Southeastern Utah Expedition to Alkali Ridge

Inventory No. 10-56
Accession No. 990-7
Dates: 1931-1933, 1965
Photographers: Alden B. Stevens, 1932–1933, and others
Collector: J. O. Brew (1906–1988)

Related Collections:
Photographs: Inventory No. 10-5:1-7 has some prints and negatives of Alkali Ridge. Inventory No. 10-89 contains David DeHarport's photographs.
Artifacts: 33-07, 33-44, 990-07.
Paper Archives: 33-07, 33-44, 990-07.

Publications: John Otis Brew. Archaeology of Alkali Ridge, Southeastern Utah. Papers of the Peabody Museum of Archaeology and Ethnology, vol. 21, 1946. Watson Smith. Painted Ceramics of the Western Mound. Papers of the Peabody Museum of Archaeology and Ethnology, vol. 38, 1971.

Continuing the field surveys begun by J. W. Fewkes, S. J. Guernsey, A. V. Kidder, Jesse Nusbaum, and Neil Judd to a mesa known as Alkali Ridge, J. O. Brew led expeditions to the area with an assistant, J. A. Lancaster, in 1931, 1932, and 1933. Images are of general views of Alkali Ridge, ground plans, sites such as dwellings and storerooms, pottery, basketry, and stone implements. The stratigraphic techniques employed on the expedition describe the relationships between artifacts with architectural features from Basketmaker through Pueblo cultures. One envelope contains prints from the 1965 designation of Alkali Ridge as a National Historic Landmark.

Awatovi, Jeddito Valley, and Canyon de Chelly in Northeastern Arizona

Inventory No. 10-5:1-7
Accession Nos. 990-07, 995-11
Dates: 1899, 1900, 1923–1975
Photographers: Edward P. Beckwith, C. W. Carter, Harriet Cosgrove, David DeHarport, Fairchild Air Photos, Lowell G. Lurvey, Carlos Garcia Robiou, Frank Russell, Benjamin W. Smith, Spence Air Photos, Spinden (Brooklyn Museum), Alden B. Stevens, Helga Tiewes, Dick Wheeler, and various unknown
Collector: J. O. Brew (1906–1988)

Inventory No. 10-58
Accession No. NA
Date: 1937-1938
Photographers: Edward P. Beckwith and unknown
Collector: J. O. Brew (1906–1988)
Related Collection: Inventory No. 10:5, 6

Inventory No. 10-4
Accession No. NA
Photographer: Neil Judd (1887–1976)
Dates: 1929–1930s
Collector: NA

Related Collections:
Photographs: Inventory No. 10-56 contains some prints from Alkali Ridge. Inventory No. 10-89 is one box of prints and negatives of Pueblo II and early Pueblo IV pottery recovered from Awatovi and Jeddito Valley in 1935 and 1936 photographed by David DeHarport. Inventory No. 10-85:1-2 consists of serigraphs by Louie Ewing of kiva murals and views of excavations at Awatovi. Inventory No. 10-70:1-11, The Donald C. Scott Collection of Petroglyphs and Pictographs, includes some paintings found at Awatovi.
Artifacts: 35-85, 35-126, 36-131, 37-111, 38-120, 39-97, 43-16, 52-50, 63- 16, 990-7, 995-11, 996-26.
Paper Archives: 35-85, 35-121,35-126, 36-131, 36-131A, 37-111, 38-120, 39-97, 990-07, 995-11, 996-26.

Publications: Watson Smith, Painted Ceramics of the Western Mound at Awatovi. Papers of the Peabody Museum of Archaeology and Ethnology, vol. 38, 1971. Watson Smith, Kiva Mural Decorations of Awatovi and Kwaika-a. Papers of the Peabody Museum of Archaeology and Ethnology, vol. 37, 1952. Watson Smith, Prehistoric Kivas of Antelope Mesa. Papers of the Peabody Museum of Archaeology and Ethnology, vol. 39, no. 1, 1972. James C. Gifford and Watson Smith, Gray Corrugated Pottery from Awatovi and other Jeddito sites in Northeastern Arizona. Papers of the Peabody Museum of Archaeology and Ethnology, vol. 69, 1978.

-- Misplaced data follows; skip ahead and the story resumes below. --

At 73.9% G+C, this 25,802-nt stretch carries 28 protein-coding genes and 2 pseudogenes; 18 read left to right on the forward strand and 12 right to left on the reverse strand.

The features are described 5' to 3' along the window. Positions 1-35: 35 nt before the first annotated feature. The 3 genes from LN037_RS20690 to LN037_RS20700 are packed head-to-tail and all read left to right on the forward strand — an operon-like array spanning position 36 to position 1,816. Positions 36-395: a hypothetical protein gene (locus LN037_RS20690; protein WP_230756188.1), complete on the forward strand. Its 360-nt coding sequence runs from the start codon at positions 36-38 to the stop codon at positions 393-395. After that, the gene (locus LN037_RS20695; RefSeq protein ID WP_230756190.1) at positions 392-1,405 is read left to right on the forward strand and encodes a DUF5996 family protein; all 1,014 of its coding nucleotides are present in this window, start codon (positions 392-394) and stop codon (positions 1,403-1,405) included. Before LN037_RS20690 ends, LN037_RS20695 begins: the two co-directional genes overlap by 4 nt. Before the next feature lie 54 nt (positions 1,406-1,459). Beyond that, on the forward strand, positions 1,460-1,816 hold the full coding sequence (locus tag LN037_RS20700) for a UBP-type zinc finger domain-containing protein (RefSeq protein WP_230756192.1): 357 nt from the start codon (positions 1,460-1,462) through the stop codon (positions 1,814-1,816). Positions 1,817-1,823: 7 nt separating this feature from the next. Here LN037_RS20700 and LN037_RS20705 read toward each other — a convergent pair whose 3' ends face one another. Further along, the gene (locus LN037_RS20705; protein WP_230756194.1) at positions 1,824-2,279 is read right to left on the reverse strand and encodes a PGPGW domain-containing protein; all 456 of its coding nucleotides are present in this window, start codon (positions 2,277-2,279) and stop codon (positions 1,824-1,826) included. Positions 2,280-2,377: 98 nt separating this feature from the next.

The Peabody Museum expedition to Awatovi and other nearby sites took place from 1935 to 1939. Fieldwork was focused on Antelope Mesa at the Hopi Reservation. Overall, 1,500 rooms dating from the sixth to eighteenth centuries A. D. were uncovered. Masses of data, artifacts, and corresponding field photographs tie the history and life of the Pueblo to the modern Hopi; pottery designs and kiva murals disclosed information about social organization; extensive prehistoric coal mining operations and agricultural systems were mapped; an understanding of early Spanish contact with the Hopi was developed with the excavation of a seventeenth-century Franciscan mission, San Bernardino de Aguatobi, and stratigraphic tests showed architectural developments.

A group of aerial views by Beckwith, Fairchild, and Spence of the Awatovi camp and sites such as Keams and Tellahogan Canyons and the Western Mound show architectural details and crews at work. Hattie Cosgrove managed the pottery tent and became unofficial camp photographer. The large number of prints she made represent an unusually rich resource of scenes from everyday activities of the museum expedition crew, Hopi and their families, and visitors to Awatovi. Other prints attributed to Neil Judd are of Hopi gardens, a loom anchor, and children's small toy hogans and corrals which were found on a sand dune near Kokpnyama Ruin in Jeddito Valley.

Share this

Harvard University | Department of Anthropology | Human Evolutionary Biology
Privacy | Terms of Use | Site Map | Webmaster 
Calendar of Events

©2013 Peabody Museum of Archaeology and Ethnology
Harvard University, 11 Divinity Avenue, Cambridge, MA 02138

Peabody Museum of Archaeology and Ethnology at Harvard University

 


.